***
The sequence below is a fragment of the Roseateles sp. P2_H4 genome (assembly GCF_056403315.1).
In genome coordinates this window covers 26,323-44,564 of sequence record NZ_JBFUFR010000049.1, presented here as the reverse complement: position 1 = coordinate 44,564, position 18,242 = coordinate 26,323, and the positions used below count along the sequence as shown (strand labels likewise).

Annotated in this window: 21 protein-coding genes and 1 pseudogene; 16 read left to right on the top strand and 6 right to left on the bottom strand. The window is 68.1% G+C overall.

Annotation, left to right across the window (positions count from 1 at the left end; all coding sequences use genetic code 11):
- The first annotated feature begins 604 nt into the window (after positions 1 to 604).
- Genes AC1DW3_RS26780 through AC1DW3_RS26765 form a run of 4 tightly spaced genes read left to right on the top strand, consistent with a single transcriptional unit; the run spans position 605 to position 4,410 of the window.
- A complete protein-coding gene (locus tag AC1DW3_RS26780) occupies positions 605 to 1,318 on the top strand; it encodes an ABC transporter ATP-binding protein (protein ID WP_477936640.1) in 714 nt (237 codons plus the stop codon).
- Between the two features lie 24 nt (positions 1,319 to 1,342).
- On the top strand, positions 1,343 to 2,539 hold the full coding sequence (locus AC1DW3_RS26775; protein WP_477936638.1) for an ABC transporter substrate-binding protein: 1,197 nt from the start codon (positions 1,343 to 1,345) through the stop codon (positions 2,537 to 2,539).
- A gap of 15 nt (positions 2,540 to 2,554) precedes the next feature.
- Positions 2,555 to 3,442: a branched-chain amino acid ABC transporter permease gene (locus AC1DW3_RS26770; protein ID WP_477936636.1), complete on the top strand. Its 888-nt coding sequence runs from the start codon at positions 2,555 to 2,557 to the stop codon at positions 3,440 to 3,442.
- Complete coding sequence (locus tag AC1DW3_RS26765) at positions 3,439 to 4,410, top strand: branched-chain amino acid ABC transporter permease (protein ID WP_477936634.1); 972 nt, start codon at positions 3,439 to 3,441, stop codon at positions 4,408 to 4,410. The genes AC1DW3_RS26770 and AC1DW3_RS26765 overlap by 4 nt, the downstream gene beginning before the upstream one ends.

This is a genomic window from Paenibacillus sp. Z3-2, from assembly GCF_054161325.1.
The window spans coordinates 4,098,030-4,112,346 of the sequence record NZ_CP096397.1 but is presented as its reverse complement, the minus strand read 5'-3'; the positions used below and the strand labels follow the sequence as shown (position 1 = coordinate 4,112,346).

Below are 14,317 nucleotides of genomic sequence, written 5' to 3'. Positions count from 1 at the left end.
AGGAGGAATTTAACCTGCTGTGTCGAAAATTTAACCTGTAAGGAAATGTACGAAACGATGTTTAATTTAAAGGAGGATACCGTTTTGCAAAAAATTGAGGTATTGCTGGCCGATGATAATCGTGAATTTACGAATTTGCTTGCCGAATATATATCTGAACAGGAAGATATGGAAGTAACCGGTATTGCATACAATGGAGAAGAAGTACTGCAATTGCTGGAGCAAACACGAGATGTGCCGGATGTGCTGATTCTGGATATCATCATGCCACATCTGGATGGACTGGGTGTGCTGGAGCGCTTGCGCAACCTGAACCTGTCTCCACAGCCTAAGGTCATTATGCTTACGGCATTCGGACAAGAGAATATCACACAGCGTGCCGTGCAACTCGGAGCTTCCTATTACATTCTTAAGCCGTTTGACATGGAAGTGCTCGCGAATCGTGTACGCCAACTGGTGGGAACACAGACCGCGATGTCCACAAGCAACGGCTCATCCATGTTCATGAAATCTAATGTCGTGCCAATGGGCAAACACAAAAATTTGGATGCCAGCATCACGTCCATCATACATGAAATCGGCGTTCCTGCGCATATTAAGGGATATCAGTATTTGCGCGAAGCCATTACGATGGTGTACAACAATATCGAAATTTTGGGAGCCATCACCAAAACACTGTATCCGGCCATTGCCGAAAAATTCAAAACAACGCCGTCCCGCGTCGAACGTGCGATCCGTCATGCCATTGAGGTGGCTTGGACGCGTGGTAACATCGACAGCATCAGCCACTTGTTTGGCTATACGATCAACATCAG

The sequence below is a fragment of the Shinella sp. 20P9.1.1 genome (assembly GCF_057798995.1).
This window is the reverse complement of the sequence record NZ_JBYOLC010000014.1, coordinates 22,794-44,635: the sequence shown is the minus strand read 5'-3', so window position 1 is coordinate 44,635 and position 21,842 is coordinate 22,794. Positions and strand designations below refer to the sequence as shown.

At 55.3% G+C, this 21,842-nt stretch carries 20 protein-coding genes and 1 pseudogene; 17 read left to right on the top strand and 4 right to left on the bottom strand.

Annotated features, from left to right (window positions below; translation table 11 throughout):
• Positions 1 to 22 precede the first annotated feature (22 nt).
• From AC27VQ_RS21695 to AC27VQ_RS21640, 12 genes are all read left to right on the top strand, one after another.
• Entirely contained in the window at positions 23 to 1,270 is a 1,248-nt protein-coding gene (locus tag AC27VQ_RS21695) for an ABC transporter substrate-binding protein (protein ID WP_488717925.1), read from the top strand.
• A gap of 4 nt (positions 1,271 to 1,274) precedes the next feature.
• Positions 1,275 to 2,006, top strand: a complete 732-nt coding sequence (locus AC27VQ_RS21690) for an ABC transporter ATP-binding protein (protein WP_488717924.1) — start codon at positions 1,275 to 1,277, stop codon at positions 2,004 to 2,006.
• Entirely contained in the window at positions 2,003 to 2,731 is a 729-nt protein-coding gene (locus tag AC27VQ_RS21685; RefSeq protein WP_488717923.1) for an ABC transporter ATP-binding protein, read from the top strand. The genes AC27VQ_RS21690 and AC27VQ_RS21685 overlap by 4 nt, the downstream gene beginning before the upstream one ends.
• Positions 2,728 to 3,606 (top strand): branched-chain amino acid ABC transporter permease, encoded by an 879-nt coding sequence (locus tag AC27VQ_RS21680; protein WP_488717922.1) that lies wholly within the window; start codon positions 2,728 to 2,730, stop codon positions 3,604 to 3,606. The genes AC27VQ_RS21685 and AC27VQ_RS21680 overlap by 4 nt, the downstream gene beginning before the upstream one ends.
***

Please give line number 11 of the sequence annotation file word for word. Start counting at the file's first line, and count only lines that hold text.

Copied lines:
- Positions 2,555 to 3,442: a branched-chain amino acid ABC transporter permease gene (locus AC1DW3_RS26770; protein ID WP_477936636.1), complete on the top strand. Its 888-nt coding sequence runs from the start codon at positions 2,555 to 2,557 to the stop codon at positions 3,440 to 3,442.